'Energy-Wise Landscape Design'
Landscape architect and book author Sue Reed shares tips for homeowners.
Thu, Aug 18, 2011 at 12:38 PM
"I have always worked with the idea of creating ecologically sound landscape design, but my ideas have evolved over time. I just have taken things a step further," says landscape architect Sue Reed. Reed is the author of "Energy-Wise Landscape Design," and she specializes in helping customers create beautiful and sustainable/energy-saving landscapes.
While those who work professionally in the field of ecological landscape design usually are certified in LEED and other related certifications, Reed stresses that the average homeowner or gardener can achieve significant results in energy savings and sound ecological practices on their own.
"My book is oriented to the average homeowner — people who just want to take a few steps," Reed says. "Most of my suggestions are low- to no-cost." Reed suggests the following to homeowners who want to up the sustainability factor of their lawns and gardens.
1. Mow less lawn to save energy
"If you have lawn, pick an area that you stop mowing, or only mow once a year. It may turn into a meadow. Or you may want to mow that area once or twice a year for a more relaxed look," Reed says. She adds that annually about $1 billion is spent on gasoline to mow lawns in America. "You also spend less personal time taking care of the lawn. Let nature do some of the work for us," Reed says.
"You can also replace your lawn with wildflowers, berry bushes, a vegetable or flower garden, or even moss in some areas," Reed says.
2. Use trees to your advantage
If you already have trees on your property, instead of spending money on wood chips or mulches, just use the leaves the tree drops to mulch around the base. "You can chop the leaves or just leave them whole and leave them for a year or two. It’s the best possible mulch for your trees. That’s how nature takes care of them," Reed says. Reed adds that using the tree’s own leaves saves trips to the garden center. "This is really easy to do with no investment."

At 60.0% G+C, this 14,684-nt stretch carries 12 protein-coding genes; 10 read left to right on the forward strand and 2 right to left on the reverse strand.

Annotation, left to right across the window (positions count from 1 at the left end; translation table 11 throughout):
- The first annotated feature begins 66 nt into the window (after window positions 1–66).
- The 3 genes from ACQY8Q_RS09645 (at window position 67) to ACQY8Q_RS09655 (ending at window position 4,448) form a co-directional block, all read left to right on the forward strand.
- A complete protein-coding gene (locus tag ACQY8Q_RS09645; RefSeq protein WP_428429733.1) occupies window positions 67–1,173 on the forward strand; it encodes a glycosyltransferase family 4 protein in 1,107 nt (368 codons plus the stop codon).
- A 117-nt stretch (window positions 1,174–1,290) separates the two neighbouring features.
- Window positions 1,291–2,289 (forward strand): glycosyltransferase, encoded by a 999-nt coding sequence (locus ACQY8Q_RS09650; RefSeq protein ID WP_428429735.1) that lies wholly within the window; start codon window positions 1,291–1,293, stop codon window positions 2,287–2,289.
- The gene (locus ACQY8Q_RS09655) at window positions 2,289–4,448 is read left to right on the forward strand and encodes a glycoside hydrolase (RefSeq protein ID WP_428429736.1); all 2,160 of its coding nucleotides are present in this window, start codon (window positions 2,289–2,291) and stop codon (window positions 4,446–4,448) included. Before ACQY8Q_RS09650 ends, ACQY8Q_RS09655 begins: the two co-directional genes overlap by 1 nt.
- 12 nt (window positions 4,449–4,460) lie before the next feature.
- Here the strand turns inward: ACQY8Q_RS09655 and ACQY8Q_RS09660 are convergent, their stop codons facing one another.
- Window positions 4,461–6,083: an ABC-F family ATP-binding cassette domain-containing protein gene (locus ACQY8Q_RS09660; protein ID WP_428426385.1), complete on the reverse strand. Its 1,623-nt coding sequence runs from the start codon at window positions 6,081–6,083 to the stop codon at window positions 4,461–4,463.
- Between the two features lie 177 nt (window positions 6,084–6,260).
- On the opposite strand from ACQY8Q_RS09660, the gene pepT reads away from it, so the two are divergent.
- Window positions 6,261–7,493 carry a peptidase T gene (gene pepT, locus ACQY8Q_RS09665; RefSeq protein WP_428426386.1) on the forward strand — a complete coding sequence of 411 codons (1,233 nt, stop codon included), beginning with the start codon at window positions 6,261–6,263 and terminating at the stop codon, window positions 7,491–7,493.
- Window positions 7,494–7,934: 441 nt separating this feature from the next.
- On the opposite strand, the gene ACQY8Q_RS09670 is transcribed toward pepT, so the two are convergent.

Reed also discusses the advantages of shade trees on your property. Reed says that shade trees can make your home up to 10 degrees cooler, saving on cooling costs, and the placement of the trees to the southeast and southwest of your house is key to their effectiveness. "Shade trees work even better planted by the side of your home when you have windows also facing southeast or southwest," she says.
Reed notes that it is best to plant deciduous as opposed to evergreen trees so you can also reap the solar (heating) benefit in the winter when the leaves fall.
3. Cool the ground with lush vegetation and permeable surfaces
Reed suggests having as much lush vegetation around your home as possible. "Lush gardens absorb the heat, cooling the area around your home," she says. "When I say 'lush foliage', I mean plants such as ferns, not lawn," she adds. Reed says that lush foliage cools the air by means of "evapotranspiration." In other words, the plants absorb heat and moisture from the air, leaving the surrounding air cooler. "They take the heat from the air to power their own life process," she says.
If you have nonpermeable surfaces such as patios or driveways, the more trees and foliage you plant in proximity to them keeps them and you cooler. "That way, they can’t absorb so much heat," Reed says. She adds that if you have the option of deciding where the driveway or patio is placed, it is best to incorporate plenty of vegetation.
4. Use native plants
"I try to use native plants [plants that would normally grow in one's region] as often as possible. The energy and ecological savings are indirect. But in the larger picture of the regional ecosystem, native plants tend to be more self-sustaining," Reed says.
5. Be aware of water
Reed says that how much you water your landscape affects both energy and ecological savings. "We have to remember that it takes electricity to pump the water out of the ground," Reed says. Besides energy costs associated with pumping water, most homeowners in urban areas pay for water from the city or town, regardless of whether it ends up in the ground or the sewer system.
Reed concludes with, "We can make a difference on our own little property. Gardening is a hobby many people already love, and it can be done in a way that puts more money in your pocket."